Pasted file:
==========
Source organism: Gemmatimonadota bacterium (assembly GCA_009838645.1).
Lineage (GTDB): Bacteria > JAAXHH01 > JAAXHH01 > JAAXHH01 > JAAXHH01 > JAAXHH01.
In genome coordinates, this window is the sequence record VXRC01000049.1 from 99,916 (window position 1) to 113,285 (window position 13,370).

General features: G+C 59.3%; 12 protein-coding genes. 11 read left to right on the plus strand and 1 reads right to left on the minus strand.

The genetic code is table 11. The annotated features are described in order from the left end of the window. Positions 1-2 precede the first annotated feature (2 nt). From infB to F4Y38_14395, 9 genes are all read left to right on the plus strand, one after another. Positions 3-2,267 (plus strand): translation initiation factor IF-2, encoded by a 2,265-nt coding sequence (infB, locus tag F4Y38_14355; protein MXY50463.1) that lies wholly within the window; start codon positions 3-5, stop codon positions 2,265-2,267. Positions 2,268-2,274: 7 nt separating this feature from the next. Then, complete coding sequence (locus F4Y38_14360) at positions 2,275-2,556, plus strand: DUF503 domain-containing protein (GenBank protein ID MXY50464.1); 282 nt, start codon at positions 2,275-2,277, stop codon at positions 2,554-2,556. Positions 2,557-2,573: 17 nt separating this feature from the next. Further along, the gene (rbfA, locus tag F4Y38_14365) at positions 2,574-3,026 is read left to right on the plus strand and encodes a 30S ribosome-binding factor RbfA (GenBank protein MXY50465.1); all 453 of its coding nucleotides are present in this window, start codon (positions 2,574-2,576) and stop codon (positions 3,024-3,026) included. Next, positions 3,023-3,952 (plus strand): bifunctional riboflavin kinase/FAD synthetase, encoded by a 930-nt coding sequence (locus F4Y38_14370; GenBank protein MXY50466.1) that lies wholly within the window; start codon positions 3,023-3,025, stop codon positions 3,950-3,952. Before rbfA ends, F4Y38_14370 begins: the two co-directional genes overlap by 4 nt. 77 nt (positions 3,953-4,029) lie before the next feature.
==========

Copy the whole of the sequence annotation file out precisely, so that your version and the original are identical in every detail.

Source organism: Gemmatimonadota bacterium (assembly GCA_009838645.1).
Lineage (GTDB): Bacteria > JAAXHH01 > JAAXHH01 > JAAXHH01 > JAAXHH01 > JAAXHH01.
In genome coordinates, this window is the sequence record VXRC01000049.1 from 99,916 (window position 1) to 113,285 (window position 13,370).

General features: G+C 59.3%; 12 protein-coding genes. 11 read left to right on the plus strand and 1 reads right to left on the minus strand.

The genetic code is table 11. The annotated features are described in order from the left end of the window. Positions 1-2 precede the first annotated feature (2 nt). From infB to F4Y38_14395, 9 genes are all read left to right on the plus strand, one after another. Positions 3-2,267 (plus strand): translation initiation factor IF-2, encoded by a 2,265-nt coding sequence (infB, locus tag F4Y38_14355; protein MXY50463.1) that lies wholly within the window; start codon positions 3-5, stop codon positions 2,265-2,267. Positions 2,268-2,274: 7 nt separating this feature from the next. Then, complete coding sequence (locus F4Y38_14360) at positions 2,275-2,556, plus strand: DUF503 domain-containing protein (GenBank protein ID MXY50464.1); 282 nt, start codon at positions 2,275-2,277, stop codon at positions 2,554-2,556. Positions 2,557-2,573: 17 nt separating this feature from the next. Further along, the gene (rbfA, locus tag F4Y38_14365) at positions 2,574-3,026 is read left to right on the plus strand and encodes a 30S ribosome-binding factor RbfA (GenBank protein MXY50465.1); all 453 of its coding nucleotides are present in this window, start codon (positions 2,574-2,576) and stop codon (positions 3,024-3,026) included. Next, positions 3,023-3,952 (plus strand): bifunctional riboflavin kinase/FAD synthetase, encoded by a 930-nt coding sequence (locus F4Y38_14370; GenBank protein MXY50466.1) that lies wholly within the window; start codon positions 3,023-3,025, stop codon positions 3,950-3,952. Before rbfA ends, F4Y38_14370 begins: the two co-directional genes overlap by 4 nt. 77 nt (positions 3,953-4,029) lie before the next feature.